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Tubal Sterilization Surgery 

Tubal sterilization is one of the most effective forms of birth control. It blocks the egg from being fertilized by sperm. This prevents pregnancy. The surgery can be an outpatient procedure or done after the birth of a child. It can be done at the time of delivery if you are having a cesarean section. 

Making the Decision

If you have tubal sterilization, you most likely will never get pregnant again. Be sure that’s what you want. Talk it over with your health care provider and your partner. Surgery to undo tubal sterilization is complicated. It is costly. And it is not always successful. So think of tubal sterilization as a lifelong birth control choice.

Closing the Tubes

Your doctor will choose the best way to block your tubes. Tubes may be closed with heat (cauterization). They may be closed with a clip or ring. Or they may be tied off and cut.

Your Surgery

Your doctor will tell you your options for how the surgery will be done. There are 2 ways of doing surgical sterilization.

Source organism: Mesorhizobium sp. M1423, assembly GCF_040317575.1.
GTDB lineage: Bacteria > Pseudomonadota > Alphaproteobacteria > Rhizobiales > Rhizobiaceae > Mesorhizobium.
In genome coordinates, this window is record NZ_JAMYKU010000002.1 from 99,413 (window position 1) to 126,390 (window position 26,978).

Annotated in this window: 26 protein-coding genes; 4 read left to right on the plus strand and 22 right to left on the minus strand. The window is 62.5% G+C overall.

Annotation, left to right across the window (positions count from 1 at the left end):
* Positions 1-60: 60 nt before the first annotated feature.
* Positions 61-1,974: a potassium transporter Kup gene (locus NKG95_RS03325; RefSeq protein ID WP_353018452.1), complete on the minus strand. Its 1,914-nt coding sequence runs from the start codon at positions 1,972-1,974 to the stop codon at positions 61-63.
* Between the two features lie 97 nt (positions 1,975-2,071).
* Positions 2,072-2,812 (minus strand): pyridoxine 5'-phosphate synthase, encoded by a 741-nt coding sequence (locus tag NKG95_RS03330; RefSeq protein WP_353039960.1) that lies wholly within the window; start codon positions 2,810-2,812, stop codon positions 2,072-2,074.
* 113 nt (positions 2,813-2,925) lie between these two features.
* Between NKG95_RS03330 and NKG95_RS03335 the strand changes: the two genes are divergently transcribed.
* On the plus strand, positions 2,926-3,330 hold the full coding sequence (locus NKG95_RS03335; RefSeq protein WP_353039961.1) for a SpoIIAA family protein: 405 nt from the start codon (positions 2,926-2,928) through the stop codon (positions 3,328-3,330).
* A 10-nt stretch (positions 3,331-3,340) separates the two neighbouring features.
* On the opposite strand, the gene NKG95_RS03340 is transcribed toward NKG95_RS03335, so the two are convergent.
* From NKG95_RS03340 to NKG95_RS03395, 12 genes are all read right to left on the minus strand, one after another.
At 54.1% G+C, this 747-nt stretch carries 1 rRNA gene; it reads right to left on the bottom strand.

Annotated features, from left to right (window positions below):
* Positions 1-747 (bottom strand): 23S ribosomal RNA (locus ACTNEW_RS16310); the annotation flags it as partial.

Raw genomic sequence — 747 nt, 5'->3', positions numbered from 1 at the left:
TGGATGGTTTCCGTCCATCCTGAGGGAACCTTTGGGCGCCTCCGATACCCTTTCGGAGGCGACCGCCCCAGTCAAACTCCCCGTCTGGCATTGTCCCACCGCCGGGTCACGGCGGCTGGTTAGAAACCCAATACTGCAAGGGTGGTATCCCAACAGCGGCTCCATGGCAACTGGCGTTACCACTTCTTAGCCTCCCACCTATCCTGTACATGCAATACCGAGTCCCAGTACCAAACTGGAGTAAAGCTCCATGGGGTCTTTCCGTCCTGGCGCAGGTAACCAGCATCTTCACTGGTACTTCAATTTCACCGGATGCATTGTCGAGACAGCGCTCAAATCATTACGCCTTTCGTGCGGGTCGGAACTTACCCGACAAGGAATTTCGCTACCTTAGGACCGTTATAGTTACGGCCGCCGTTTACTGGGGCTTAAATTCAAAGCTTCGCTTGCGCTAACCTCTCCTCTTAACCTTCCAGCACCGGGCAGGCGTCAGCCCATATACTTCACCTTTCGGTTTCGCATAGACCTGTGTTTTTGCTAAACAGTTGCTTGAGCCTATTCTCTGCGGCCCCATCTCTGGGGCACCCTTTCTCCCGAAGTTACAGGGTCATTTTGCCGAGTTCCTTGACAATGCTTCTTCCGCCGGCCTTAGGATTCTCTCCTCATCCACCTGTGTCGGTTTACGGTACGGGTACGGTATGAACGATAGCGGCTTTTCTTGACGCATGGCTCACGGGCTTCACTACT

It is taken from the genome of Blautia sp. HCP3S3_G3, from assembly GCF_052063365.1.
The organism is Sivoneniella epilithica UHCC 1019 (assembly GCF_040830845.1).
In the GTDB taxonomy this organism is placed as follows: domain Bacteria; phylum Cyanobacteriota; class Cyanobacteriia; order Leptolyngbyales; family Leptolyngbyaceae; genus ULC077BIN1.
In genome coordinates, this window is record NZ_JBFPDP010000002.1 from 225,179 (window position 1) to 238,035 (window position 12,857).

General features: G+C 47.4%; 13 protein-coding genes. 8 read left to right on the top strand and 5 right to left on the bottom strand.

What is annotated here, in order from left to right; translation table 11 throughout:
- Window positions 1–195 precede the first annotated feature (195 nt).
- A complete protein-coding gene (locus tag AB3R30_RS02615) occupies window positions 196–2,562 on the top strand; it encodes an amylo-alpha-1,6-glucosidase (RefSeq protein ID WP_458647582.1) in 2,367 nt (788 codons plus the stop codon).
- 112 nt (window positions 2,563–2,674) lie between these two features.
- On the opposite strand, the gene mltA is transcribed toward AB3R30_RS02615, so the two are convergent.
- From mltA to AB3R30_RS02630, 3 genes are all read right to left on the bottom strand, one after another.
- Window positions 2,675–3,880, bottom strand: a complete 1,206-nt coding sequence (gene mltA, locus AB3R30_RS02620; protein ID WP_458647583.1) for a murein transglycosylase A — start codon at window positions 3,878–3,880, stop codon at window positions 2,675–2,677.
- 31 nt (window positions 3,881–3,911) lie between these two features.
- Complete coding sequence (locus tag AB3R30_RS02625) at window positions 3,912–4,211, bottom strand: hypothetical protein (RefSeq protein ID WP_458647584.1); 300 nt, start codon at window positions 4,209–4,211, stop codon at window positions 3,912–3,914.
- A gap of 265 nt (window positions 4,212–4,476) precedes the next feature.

Image of abdomen

 

Image of abdomen

Laparoscopy

This surgery is done without a hospital stay. For the procedure, a laparoscope is used. This is a thin tube with a camera and a light on the end. The doctor makes 1 small incision to 2 small incisions in the abdomen. The scope is put through 1 of the incisions. The scope sends live pictures of your fallopian tubes to a video screen. Surgical tools are placed through the other small incisions. Using the live images, the doctor blocks your tubes. All tools are removed. The incisions are then closed with sutures or staples.

 

Minilaparotomy

A small incision is made near the navel or at the pubic hairline. This surgery is often done right after childbirth. An incision is made just underneath the belly button. Just after childbirth your uterus is enlarged, so it is easier to locate the tubes from an incision near the navel than from an incision near the pubic bone. The doctor works through this incision to block the tubes. The incision is then closed with sutures or staples. After a cesarean delivery, the sterilization can be done through the existing incision.

 

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